Karoo National Park
The vegetation in the Karoo National Park falls within the Karoo-Namib bio-geographical region, with areas of the park falling into the Nama Karoo Biome..
The vegetation physiognomy consists of Montane Karoo grassy shrublands, Karoo grassy dwarf shrublands, Karoo succulent dwarf shrublands, and riparian thicket. Steep elevation and precipitation gradients have a direct impact on gradients in vegetation. High elevation (1800m) and relatively high rainfall (406mm) montane grasslands occupy communities dominated by grasses. The increasing aridity away from the escarpment edge is steep, and Motane Karoo dwarf shrublands replace these mesic communities. At lower elevation (800m) the precipitation is very low (175mm) and uncertain.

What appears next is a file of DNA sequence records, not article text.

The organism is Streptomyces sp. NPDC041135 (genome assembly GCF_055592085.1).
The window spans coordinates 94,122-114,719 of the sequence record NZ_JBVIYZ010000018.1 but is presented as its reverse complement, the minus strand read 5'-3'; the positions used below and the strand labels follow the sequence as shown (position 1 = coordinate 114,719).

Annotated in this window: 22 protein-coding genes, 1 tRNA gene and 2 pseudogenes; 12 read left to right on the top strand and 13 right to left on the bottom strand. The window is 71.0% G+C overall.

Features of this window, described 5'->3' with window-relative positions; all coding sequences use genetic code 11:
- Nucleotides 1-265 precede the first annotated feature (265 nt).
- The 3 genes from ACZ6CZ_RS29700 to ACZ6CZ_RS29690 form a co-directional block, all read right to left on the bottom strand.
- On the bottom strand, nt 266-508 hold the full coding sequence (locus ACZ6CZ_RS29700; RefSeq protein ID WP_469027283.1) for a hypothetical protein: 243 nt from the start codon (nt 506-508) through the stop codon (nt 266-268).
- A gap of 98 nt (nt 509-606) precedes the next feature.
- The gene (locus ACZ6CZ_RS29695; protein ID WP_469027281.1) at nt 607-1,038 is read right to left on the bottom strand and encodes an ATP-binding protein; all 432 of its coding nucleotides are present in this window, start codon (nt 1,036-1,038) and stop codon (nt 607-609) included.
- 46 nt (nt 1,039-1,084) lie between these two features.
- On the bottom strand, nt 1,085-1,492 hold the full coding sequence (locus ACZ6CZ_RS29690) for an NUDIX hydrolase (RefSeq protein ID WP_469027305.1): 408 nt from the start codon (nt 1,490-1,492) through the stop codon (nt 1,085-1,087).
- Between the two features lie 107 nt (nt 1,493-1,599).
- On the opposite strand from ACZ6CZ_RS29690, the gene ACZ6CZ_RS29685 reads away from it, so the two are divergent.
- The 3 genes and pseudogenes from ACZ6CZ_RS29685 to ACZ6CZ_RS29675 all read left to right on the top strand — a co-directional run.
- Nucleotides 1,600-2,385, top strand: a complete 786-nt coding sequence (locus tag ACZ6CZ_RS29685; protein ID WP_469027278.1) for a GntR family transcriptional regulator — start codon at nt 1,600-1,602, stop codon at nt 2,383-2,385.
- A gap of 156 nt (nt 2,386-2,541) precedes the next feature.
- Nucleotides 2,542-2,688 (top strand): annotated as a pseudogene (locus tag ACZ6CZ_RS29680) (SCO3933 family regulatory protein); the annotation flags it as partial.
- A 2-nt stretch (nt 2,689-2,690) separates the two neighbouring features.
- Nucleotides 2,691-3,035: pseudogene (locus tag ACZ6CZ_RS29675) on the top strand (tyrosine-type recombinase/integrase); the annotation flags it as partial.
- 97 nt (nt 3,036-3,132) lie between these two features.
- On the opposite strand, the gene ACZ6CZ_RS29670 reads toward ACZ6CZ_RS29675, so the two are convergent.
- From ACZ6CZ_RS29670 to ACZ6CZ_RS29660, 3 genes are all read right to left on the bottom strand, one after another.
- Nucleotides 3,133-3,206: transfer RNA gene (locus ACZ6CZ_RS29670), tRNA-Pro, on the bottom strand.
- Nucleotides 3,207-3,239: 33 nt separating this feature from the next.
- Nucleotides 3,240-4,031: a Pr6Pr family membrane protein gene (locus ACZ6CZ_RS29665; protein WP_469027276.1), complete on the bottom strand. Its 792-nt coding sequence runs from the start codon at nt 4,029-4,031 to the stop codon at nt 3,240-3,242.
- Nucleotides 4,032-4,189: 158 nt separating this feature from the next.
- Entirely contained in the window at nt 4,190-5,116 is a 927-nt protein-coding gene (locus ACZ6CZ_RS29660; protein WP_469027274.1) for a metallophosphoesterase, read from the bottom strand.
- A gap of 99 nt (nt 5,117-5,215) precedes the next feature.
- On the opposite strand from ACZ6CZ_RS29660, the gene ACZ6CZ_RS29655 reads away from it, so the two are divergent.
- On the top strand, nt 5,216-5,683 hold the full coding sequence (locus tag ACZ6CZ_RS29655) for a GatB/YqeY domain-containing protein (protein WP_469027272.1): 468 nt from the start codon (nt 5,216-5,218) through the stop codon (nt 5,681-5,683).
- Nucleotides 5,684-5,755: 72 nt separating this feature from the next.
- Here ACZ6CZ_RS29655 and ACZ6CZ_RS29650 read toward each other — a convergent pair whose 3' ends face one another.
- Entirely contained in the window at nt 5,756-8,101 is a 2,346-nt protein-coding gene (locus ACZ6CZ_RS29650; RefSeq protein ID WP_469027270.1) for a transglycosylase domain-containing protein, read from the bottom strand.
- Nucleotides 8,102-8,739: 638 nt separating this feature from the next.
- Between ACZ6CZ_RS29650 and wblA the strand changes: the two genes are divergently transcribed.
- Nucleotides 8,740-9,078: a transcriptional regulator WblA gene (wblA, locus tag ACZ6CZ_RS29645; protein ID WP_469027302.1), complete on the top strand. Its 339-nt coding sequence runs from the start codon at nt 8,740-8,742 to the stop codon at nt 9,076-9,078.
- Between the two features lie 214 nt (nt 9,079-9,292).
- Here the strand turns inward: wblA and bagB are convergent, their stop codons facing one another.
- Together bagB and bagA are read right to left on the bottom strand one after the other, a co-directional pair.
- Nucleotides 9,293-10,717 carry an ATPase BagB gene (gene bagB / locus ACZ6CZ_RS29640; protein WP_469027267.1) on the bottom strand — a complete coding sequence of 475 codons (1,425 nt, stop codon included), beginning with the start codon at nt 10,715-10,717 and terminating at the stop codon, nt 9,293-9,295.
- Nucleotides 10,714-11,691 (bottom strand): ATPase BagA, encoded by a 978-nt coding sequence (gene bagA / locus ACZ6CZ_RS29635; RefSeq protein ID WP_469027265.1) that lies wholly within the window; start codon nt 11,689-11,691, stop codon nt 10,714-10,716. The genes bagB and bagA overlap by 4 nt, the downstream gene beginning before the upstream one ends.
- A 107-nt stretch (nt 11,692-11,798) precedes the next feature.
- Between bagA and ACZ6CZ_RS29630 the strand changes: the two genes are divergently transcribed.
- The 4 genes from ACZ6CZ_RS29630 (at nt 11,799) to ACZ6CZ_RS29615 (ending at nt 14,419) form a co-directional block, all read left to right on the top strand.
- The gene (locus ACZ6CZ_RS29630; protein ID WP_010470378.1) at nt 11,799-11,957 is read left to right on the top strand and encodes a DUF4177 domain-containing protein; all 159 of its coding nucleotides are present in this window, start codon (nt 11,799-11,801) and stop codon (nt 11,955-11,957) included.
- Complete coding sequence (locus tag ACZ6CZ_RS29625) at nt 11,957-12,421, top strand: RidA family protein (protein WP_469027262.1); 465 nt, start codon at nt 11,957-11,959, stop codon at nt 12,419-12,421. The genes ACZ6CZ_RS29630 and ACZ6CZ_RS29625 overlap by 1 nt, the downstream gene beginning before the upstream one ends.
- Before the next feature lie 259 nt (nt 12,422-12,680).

The substrata influence the vegetation, with the sandy substrata of the drainage lines supporting more woody taxa and grasses. Moving away from the mesic environment of the riparian zone, rapid desiccation occurs and more xeric communities are encountered.
From the Greek oxys = sharp, sour or acid and (h)als = salt. The plant is frequently consumed for its sour taste caused by the oxalic acid, particularly the flowering stalks of O. pes-caprae. In large quantities the oxalic acid inhibits digestion and in stock leads to the condition 'dikpens' or bloated belly.
From the Greek ‘tricho’ / ‘thrix’ meaning ‘hair’; and the Greek ‘phyllus’ / ‘phyllon’ meaning ‘leaf’.